Amilcare Ponchielli (1834-1886)
La gioconda (1876)
Maria Callas (soprano) – La Gioconda; Fiorenza Cossotto (mezzo-soprano) – Laura; Irene Companeez (contralto) – La Cieca; Ivo Vinco (bass) – Alvise; Pier Miranda Ferraro (tenor) – Enzo Grimaldo; Piero Cappuccilli (baritone) – Barnaba
Chorus and Orchestra of La Scala, Milan/Antonino Votto
rec. 1959, Teatro alla Scala, Milan, Italy
Full score, vocal score and Italian libretto available as a download
Pristine Audio PACO208 [166]

My colleague Göran Forsling has already favourably reviewed this issue from Pristine Audio, and it was one of the many recordings I recommended in my 2018 survey of La gioconda, even before it had undergone this sonic refurbishment by Andrew Rose.

I reproduce here an edited version of my findings in that survey:

This recording is by no means perfect or flawlessly cast: better tenors than the stentorian, satisfactory but rather plaintive and unvaryingly toned Pier Miranda Ferraro have tackled Enzo Grimaldo and Piero Cappuccilli, at the beginning of his considerable career, displays his trademark qualities of even, long-breathed phrasing and rather bland characterisation without much of the bite that a really great Barnaba like Milnes, Merrill, Bastianini or Manuguerra – yes, Manuguerra – can bring to the role.

But, but, but…we may hear La Divina in perhaps her greatest recorded role partnered by another great singer also at the outset of her career in Fiorenza Cossotto and perhaps conductor Votto’s best outing. There are some great names in the supporting cast: especially the black-voiced bass Ivo Vinco and the rich contralto of Irene Companeez.

I have many times propounded the case that the decline in Callas’ voice was by no means linear and that you may hear her at her superb best supposedly late in her relatively brief glory years. In 1959 her difficulties with Onassis had much the same effect as her spat with Bing when she sang a glorious Medea in Dallas; they spurred her to pour her rage and pain into her singing and the results are clear, with very little of the flap, wobble, sourness or tiredness which could afflict her later singing. She herself considered this her finest recording, declaring, “It’s all there for anyone who cares to understand or wishes to know what I was about.” If you don’t respond to her Gioconda, you don’t like Callas. Try the cat-fight with Laura towards the end of Act II for real goosebump singing – two great voices hurling insults at each other in Ponchielli’s version of the bitchfest which made famous the confrontation scene between the queens in Donizetti’s Maria Stuarda. Both deploy their shining top and massive lower register to spine-tingling effect, leaning into some of the most melodramatic text ever provided to a composer:

“Ed io l’amo siccome il leone
ama il sangue ed il turbine il volo
e la folgor le vette, e l’alcione
le voragini, e l’aquila il sol!”

[And I love him as the lion loves blood, the whirlwind its flight, the lightning the peaks, the halcyon the whirlpool and the eagle the sun!]

Other singers and recordings are certainly well worth the time and investment but this is still a prime recommendation for Callas alone.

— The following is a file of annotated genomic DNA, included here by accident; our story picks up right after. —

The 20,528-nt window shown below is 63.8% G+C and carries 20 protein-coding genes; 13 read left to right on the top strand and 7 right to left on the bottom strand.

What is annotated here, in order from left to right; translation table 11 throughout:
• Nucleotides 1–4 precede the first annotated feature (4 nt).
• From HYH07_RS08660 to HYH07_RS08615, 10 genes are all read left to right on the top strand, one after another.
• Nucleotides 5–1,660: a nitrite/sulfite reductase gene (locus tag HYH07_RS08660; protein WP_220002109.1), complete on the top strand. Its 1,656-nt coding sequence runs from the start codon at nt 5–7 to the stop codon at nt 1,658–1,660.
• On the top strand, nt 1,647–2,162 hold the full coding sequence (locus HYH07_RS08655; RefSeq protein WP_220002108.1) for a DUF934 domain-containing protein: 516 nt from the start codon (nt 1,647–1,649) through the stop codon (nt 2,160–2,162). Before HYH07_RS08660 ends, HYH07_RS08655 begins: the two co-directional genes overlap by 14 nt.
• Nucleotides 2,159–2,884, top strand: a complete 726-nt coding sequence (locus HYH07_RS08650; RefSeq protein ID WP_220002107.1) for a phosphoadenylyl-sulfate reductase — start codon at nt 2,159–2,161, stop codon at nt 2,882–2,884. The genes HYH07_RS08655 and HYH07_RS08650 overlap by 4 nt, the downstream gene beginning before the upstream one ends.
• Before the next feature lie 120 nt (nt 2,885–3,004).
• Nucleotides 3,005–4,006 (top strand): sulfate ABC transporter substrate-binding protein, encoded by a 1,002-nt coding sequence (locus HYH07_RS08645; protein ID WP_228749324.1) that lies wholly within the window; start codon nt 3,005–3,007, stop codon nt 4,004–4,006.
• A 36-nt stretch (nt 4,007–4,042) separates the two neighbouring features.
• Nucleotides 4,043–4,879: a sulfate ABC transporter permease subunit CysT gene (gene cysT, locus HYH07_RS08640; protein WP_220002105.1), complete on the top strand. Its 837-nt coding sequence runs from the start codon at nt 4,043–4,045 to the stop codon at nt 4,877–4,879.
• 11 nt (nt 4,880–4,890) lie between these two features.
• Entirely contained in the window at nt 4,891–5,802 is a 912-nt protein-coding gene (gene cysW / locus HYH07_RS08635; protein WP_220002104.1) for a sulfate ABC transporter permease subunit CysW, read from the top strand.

I have no reason to modify my encomium but of course there remains the question of whether Pristine have enhanced the sound of the original EMI release, so I am comparing this with the CD remasters in Warner’s issue of the monster box set La Divina Maria Callas in all her roles. The stereo sound was always very acceptable and in general Andrew Rose does not over-process or “neutralise” old recordings, so there is still some faint background hiss and if you are listening on headphones you may even very faintly  hear some noises from outside the theatre – voices, squealing brakes, traffic – but the upper frequencies and La Scala ambience are still intact and there is still a hint of distortion when the chorus is singing con forza as in the opening rumbustious number, “Feste e pane!”, so no-one should complain that the remastering here has sonically filleted the original. What Pristine has done is to “lift” the sound a jot, bestowing greater depth and clarity upon it which, as GF remarks, can also highlight minor flaws – not that I hear much wrong with anything here.

For me, re-listening to this opera in this new release has merely confirmed my love of the music; it is a real voice-maven’s wallow: wonderful tunes, superb voices, heightened drama – sample track 5 of CD 1, and savour the way Callas spits fire and plunges into her lower register in her retorts to Cappuccilli’s suave Barnaba, then Companeez demonstrates what a proper contralto sounds like; then in the next track Leonardo Monreale, in the minor role of Zuàne, caresses the ear with his authentic, Italianate bass – indeed, on his entrance I had to check that I wasn’t hearing Giaiotti or Vinco. Pier Miranda Ferraro might not be the subtlest of tenors, but how we would welcome his presence today and this remastering only reinforces the impact of voices such as his and those of Cossotto  and Vinco.

A minor cavil is that Pristine have repeated the error they made in their release of the Callas’ remake of Lucia di Lammermoor recorded the same year and used a picture of her in the role from 1952, before she drastically slimmed down.

Do I urge the prospective purchaser to buy this over the Warner issue? Only if you are a first-time punter or need a new copy – but if you love Grand Opera you need to hear this recording in one form or another.

Ralph Moore

Availability: Pristine Classical

Other cast
Leonardo Monreale (bass) – Zuane; Carlo Forti (bass) – Cantore, Pilota; Renato Ercolani (tenor) – Isepo, Prima voce lontana; Aldo Biffi (tenor) – Seconda voce lontana; Bonaldo Giaiotti (bass) – Un barnabotto